The Electric Reliability Council of Texas' latest Capacity, Demand and Reserves Report, released Monday morning, cut the summer 2018 planning reserve margin in half compared with the May CDR, and summer forwards across the grid operator's footprint jumped by about 10% shortly thereafter.
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The planning reserve margin is the percentage by which resources are expected to exceed forecast peakload. The latest CDR indicates a summer 2018 reserve margin of 9.3%, compared with 18.9% in the May CDR.
The Texas Public Utility Commission has set a reserve margin target of 13.75%, designed to ensure that ERCOT has a capacity-related blackout no more often than once every 10 years.
The latest CDR shows 77,218 MW of resources, including planned resources and imports, will be available to meet forecast peakload of 70,674 MW in the summer of 2018.
The May CDR showed 84,420 MW of capacity would be available to meet forecast load of 71,012 MW.
"The [reserve margin] decrease is primarily due to the retirement of the following units: Monticello 1-3, Sandow 4-5, Big Brown 1-2, Pearsall 1-3 -- totaling 4,334 MW (summer rating)," according to the grid operator.
"Other major resource changes include 1,143 MW of operational capacity being placed on extended outage or mothballed status, and delays in planned resources. The in-service dates for three planned gas-fired resources, totaling 1,193 MW [of capacity], were delayed beyond summer 2018," it said.
Adding: "Several planned renewable generation projects were delayed as well, with a total summer peak average capacity contribution of 881 MW. The total installed capacity of the delayed renewable projects is 3,488 MW. One wind project, with an installed capacity of 500 MW, was canceled."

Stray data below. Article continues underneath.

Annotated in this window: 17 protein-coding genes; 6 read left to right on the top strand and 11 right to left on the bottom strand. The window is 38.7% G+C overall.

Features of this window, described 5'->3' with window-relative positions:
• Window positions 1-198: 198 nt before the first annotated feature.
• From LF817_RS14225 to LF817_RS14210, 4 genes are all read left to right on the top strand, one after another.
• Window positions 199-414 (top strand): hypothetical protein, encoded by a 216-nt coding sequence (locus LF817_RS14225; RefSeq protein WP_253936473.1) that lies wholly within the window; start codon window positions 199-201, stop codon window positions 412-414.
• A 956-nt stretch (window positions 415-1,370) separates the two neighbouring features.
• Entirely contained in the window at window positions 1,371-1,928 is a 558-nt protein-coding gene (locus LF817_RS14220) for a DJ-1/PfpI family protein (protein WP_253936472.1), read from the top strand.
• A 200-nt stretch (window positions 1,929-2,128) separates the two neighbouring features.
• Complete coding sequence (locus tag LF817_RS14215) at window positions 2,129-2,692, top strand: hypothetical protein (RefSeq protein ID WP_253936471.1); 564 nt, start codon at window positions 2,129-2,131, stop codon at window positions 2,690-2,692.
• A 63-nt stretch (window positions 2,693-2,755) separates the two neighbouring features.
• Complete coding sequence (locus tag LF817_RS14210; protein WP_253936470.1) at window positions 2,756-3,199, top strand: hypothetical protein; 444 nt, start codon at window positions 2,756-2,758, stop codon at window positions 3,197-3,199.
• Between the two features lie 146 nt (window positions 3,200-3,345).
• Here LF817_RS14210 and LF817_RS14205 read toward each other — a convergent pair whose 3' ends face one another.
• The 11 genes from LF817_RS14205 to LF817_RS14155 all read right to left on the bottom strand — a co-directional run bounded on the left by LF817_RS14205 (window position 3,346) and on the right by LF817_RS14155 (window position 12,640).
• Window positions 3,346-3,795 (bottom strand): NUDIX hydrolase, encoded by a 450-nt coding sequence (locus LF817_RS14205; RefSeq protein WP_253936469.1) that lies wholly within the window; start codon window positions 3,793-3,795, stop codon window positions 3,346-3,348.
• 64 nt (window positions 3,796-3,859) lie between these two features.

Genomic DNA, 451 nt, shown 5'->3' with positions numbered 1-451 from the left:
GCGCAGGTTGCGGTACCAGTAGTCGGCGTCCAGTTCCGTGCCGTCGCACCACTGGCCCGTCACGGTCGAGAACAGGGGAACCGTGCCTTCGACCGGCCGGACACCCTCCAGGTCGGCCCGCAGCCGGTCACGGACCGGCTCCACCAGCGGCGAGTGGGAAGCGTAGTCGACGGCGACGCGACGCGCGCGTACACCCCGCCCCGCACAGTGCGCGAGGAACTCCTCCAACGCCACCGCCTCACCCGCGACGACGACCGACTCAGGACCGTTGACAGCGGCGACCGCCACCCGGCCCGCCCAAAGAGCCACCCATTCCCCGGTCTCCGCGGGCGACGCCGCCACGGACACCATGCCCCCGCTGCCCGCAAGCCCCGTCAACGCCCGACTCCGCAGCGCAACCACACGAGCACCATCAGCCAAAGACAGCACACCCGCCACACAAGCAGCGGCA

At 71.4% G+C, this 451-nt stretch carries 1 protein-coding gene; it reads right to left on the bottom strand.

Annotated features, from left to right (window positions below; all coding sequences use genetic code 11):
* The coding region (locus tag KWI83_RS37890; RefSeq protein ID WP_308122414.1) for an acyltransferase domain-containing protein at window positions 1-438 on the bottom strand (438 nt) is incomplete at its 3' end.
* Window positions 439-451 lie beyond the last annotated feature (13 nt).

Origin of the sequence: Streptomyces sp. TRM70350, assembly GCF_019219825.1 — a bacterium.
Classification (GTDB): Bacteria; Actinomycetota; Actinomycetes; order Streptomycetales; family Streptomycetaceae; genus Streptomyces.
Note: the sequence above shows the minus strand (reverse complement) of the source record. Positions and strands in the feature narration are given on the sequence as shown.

ERCOT provided details of the latest CDR shortly after 9 am CST (1500 GMT) Monday. By about 9:30 am CST, the ERCOT North Hub July-August 2018 on-peak forward package had climbed $7 to the high $70s/MWh on the Intercontinental Exchange.
An ERCOT market participant who asked to remain anonymous said the CDR's results were "very bullish" for power prices, but the results were not surprising because "if you did the math with the retirements, you got pretty close to sub-10%" for a planning reserve margin.
Jeff Schroeter, managing director of Genova Power Advisors, a Dallas-based power market consultancy and developer, said he expects spot power prices in the summer of 2018 to perform "pretty much as expected by the forward curve."
"I don't see any massive course change, as the forward gas strip is pretty stable," Schroeter said in an email.
But the latest CDR did provide extra information, according to Chen-Hao Tsai, senior economist at the University of Texas Bureau of Economic Geology's Center for Energy Economics.
"[The] biggest surprise is the significant drop of planned capacity addition for all resource type (thermal, non-coastal wind, coastal-wind, and solar), which is the root cause of [a] below 10% reserve margin in 2018," Tsai said in an email.
"Nonetheless, these planned capacities are with signed [interconnection agreement]. Hence it is possible that developers are: (i) waiting to get more clarity on the tax reform bill; or (ii) waiting to see how [the] market may perform after 4 GW-plus [of] coal shuts down in January 2018. I expect in the May 2018 CDR, the planned capacities may bounce back," he said.